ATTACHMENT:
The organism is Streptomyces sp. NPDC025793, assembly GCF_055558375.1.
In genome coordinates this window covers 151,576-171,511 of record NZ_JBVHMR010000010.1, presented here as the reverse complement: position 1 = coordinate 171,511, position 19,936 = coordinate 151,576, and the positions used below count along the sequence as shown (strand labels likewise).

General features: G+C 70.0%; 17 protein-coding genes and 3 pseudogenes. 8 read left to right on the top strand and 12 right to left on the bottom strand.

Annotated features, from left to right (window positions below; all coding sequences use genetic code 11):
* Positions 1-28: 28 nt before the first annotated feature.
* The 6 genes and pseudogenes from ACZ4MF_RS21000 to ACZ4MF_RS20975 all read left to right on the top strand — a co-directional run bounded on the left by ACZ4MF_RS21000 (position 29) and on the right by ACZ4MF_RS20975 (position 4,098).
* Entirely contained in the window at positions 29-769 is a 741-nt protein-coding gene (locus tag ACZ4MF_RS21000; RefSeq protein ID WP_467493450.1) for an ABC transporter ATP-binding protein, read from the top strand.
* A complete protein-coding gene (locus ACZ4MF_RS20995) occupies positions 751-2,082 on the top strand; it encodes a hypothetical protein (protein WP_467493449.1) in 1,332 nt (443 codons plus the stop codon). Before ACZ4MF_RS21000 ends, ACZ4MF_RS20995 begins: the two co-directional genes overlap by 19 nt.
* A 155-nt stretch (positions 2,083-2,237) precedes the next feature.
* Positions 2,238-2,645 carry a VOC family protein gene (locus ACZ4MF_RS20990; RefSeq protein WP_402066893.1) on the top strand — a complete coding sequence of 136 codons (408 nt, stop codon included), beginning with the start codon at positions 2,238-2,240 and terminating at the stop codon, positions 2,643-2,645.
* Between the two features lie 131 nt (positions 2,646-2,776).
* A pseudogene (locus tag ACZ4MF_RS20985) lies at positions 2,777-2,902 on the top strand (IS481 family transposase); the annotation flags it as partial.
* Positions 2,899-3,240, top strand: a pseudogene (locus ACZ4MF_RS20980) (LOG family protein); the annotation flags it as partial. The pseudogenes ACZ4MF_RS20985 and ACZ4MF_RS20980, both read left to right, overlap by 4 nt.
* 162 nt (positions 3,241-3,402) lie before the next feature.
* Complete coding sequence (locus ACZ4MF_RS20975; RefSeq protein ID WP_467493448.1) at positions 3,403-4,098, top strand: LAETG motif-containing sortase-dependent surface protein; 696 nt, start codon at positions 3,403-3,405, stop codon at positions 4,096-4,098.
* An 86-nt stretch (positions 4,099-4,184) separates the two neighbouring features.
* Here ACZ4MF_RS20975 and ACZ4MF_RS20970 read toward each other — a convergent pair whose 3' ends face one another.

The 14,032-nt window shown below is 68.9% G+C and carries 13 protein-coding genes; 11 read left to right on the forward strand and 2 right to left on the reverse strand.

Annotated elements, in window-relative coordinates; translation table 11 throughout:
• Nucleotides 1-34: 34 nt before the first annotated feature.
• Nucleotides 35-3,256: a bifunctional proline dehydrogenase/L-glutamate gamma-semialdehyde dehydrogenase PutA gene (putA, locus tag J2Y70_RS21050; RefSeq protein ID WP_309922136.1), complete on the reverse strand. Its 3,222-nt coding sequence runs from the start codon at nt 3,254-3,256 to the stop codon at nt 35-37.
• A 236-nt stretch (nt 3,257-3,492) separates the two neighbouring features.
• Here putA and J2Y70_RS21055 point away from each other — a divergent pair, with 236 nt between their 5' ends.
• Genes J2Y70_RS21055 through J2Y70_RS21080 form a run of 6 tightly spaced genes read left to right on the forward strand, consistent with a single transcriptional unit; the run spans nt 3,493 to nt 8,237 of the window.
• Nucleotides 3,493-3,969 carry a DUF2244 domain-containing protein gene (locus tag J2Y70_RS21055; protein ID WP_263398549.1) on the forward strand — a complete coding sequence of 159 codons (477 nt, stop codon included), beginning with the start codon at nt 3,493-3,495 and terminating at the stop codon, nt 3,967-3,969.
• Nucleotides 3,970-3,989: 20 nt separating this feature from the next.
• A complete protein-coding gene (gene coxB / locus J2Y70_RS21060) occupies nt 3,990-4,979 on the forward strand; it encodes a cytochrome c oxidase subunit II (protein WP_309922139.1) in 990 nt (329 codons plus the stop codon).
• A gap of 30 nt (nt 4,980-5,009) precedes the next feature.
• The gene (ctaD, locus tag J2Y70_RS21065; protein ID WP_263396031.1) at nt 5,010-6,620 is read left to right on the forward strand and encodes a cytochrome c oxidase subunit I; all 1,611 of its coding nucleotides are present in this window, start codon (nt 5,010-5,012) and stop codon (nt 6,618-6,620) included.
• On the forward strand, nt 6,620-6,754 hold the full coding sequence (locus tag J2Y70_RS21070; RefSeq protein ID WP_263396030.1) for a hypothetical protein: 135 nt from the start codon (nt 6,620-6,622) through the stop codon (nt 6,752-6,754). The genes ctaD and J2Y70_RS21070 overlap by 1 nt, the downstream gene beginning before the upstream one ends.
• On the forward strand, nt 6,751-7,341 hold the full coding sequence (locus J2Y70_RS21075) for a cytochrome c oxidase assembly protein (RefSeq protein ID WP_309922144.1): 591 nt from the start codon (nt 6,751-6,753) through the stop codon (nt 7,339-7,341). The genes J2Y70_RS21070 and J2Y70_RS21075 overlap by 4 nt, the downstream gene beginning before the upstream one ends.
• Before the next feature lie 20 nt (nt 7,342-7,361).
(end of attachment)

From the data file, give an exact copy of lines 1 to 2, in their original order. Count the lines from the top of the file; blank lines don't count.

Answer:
The organism is Streptomyces sp. NPDC025793, assembly GCF_055558375.1.
In genome coordinates this window covers 151,576-171,511 of record NZ_JBVHMR010000010.1, presented here as the reverse complement: position 1 = coordinate 171,511, position 19,936 = coordinate 151,576, and the positions used below count along the sequence as shown (strand labels likewise).